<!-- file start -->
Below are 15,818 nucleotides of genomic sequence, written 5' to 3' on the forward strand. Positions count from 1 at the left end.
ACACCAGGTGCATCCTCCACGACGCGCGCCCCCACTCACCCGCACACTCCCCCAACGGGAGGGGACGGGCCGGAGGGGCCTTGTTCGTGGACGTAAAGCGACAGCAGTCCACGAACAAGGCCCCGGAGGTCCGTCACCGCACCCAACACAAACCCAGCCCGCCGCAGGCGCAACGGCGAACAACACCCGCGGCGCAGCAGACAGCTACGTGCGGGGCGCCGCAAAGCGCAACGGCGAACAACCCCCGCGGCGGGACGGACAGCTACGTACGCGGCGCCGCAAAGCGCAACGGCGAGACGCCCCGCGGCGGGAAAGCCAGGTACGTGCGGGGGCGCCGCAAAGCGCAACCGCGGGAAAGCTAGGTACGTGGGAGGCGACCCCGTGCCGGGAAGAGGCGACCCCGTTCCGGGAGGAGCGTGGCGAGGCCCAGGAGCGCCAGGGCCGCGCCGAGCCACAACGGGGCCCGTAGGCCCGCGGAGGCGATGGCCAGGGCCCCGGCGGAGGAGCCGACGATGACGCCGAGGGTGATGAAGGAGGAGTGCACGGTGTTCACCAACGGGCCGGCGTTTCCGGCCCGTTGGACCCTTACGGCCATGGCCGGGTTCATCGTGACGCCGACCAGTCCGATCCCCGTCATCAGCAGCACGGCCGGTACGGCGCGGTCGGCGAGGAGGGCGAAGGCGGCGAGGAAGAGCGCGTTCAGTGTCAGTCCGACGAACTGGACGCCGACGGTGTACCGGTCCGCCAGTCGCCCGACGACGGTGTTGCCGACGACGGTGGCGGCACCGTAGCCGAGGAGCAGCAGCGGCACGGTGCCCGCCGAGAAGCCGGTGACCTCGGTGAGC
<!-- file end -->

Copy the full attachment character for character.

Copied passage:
Below are 15,818 nucleotides of genomic sequence, written 5' to 3' on the forward strand. Positions count from 1 at the left end.
ACACCAGGTGCATCCTCCACGACGCGCGCCCCCACTCACCCGCACACTCCCCCAACGGGAGGGGACGGGCCGGAGGGGCCTTGTTCGTGGACGTAAAGCGACAGCAGTCCACGAACAAGGCCCCGGAGGTCCGTCACCGCACCCAACACAAACCCAGCCCGCCGCAGGCGCAACGGCGAACAACACCCGCGGCGCAGCAGACAGCTACGTGCGGGGCGCCGCAAAGCGCAACGGCGAACAACCCCCGCGGCGGGACGGACAGCTACGTACGCGGCGCCGCAAAGCGCAACGGCGAGACGCCCCGCGGCGGGAAAGCCAGGTACGTGCGGGGGCGCCGCAAAGCGCAACCGCGGGAAAGCTAGGTACGTGGGAGGCGACCCCGTGCCGGGAAGAGGCGACCCCGTTCCGGGAGGAGCGTGGCGAGGCCCAGGAGCGCCAGGGCCGCGCCGAGCCACAACGGGGCCCGTAGGCCCGCGGAGGCGATGGCCAGGGCCCCGGCGGAGGAGCCGACGATGACGCCGAGGGTGATGAAGGAGGAGTGCACGGTGTTCACCAACGGGCCGGCGTTTCCGGCCCGTTGGACCCTTACGGCCATGGCCGGGTTCATCGTGACGCCGACCAGTCCGATCCCCGTCATCAGCAGCACGGCCGGTACGGCGCGGTCGGCGAGGAGGGCGAAGGCGGCGAGGAAGAGCGCGTTCAGTGTCAGTCCGACGAACTGGACGCCGACGGTGTACCGGTCCGCCAGTCGCCCGACGACGGTGTTGCCGACGACGGTGGCGGCACCGTAGCCGAGGAGCAGCAGCGGCACGGTGCCCGCCGAGAAGCCGGTGACCTCGGTGAGC